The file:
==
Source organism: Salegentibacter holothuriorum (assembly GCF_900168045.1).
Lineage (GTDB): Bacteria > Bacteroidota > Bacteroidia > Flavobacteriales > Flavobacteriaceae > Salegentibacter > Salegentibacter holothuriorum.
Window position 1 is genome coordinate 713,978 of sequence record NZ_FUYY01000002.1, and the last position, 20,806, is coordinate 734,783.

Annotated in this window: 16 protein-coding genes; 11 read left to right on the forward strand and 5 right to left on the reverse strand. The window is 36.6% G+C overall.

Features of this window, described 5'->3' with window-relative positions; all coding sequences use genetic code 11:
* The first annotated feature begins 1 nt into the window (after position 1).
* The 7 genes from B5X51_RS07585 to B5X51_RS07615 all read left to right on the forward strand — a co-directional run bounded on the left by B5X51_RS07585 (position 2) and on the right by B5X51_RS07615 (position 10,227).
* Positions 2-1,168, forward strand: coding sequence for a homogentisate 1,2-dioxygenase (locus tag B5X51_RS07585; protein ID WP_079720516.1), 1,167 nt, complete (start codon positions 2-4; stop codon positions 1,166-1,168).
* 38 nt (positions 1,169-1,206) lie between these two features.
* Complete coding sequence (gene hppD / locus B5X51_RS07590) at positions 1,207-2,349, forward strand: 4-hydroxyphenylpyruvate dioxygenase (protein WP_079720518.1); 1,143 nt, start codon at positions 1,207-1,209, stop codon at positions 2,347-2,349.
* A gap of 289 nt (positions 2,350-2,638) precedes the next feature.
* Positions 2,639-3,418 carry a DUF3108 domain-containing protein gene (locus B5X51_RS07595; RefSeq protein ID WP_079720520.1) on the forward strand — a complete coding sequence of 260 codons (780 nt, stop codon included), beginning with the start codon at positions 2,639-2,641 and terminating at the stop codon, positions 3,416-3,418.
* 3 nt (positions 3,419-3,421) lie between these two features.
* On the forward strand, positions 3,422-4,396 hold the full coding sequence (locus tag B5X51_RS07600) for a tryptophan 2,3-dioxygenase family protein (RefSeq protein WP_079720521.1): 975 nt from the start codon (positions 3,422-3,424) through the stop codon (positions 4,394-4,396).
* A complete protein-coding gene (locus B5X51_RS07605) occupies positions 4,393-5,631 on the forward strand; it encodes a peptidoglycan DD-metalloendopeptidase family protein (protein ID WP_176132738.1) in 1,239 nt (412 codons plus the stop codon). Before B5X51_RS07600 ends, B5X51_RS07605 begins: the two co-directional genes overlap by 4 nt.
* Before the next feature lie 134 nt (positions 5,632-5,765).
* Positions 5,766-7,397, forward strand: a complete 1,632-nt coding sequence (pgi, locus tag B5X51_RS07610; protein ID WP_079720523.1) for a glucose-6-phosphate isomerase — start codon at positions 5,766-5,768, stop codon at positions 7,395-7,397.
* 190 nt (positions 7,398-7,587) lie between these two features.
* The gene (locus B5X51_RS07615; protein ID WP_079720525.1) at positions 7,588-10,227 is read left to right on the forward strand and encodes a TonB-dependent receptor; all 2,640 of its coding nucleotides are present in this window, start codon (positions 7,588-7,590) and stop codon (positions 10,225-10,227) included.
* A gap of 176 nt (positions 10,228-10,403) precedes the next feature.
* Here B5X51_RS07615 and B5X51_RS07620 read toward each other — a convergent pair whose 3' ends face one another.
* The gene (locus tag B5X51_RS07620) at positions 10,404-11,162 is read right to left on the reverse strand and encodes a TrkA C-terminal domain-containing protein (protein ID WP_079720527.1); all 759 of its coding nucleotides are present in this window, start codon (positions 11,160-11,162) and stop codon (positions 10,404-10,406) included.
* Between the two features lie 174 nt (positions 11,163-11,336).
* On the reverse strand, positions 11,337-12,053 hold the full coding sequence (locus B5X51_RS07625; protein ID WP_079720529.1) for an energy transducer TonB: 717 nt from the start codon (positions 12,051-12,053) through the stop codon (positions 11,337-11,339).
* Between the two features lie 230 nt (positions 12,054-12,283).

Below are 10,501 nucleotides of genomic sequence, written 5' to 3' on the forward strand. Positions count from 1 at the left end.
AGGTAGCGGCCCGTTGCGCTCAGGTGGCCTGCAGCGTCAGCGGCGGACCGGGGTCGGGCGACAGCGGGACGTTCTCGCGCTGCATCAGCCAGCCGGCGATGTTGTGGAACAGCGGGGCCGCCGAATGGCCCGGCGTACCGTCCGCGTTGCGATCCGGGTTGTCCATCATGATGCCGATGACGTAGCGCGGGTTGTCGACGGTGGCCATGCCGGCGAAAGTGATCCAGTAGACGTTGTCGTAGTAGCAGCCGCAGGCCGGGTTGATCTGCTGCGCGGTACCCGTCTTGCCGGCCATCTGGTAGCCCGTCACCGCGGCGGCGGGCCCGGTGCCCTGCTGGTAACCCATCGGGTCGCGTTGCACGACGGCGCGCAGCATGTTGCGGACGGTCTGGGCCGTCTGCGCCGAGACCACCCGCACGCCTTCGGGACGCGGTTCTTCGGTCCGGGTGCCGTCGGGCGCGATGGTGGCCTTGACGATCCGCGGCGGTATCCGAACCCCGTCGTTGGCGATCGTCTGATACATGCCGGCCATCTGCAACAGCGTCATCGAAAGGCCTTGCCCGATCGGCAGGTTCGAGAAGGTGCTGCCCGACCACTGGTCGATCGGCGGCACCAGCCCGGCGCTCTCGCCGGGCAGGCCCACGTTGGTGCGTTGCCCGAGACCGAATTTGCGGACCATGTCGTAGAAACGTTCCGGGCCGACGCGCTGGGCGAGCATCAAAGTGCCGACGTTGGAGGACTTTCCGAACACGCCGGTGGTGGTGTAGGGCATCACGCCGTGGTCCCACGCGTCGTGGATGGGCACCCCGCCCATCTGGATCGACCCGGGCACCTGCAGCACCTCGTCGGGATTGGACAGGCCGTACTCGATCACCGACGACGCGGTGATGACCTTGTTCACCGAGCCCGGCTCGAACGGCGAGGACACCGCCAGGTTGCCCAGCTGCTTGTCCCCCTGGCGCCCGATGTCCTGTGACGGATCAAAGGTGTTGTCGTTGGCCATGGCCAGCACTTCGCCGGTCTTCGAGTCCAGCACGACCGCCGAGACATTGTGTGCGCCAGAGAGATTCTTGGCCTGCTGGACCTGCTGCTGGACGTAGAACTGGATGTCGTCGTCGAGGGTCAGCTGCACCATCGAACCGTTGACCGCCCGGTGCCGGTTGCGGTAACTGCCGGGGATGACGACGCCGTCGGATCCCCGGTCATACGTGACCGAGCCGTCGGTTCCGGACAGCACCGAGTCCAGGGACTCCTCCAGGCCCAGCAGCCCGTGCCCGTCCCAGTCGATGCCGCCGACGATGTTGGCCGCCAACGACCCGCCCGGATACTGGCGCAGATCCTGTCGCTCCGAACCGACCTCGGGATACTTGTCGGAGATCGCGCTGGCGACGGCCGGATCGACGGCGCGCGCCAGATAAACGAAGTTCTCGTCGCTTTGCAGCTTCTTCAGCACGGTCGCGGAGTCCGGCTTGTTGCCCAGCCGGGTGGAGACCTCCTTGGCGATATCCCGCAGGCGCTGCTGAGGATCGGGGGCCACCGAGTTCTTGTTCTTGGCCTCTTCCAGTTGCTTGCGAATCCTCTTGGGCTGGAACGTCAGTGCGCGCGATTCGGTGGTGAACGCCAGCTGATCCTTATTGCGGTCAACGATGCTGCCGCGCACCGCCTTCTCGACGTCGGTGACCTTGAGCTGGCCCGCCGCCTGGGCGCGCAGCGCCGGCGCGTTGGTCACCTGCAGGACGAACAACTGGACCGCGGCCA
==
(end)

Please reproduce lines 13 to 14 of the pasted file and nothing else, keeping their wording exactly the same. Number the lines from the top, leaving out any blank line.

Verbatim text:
* 3 nt (positions 3,419-3,421) lie between these two features.
* On the forward strand, positions 3,422-4,396 hold the full coding sequence (locus tag B5X51_RS07600) for a tryptophan 2,3-dioxygenase family protein (RefSeq protein WP_079720521.1): 975 nt from the start codon (positions 3,422-3,424) through the stop codon (positions 4,394-4,396).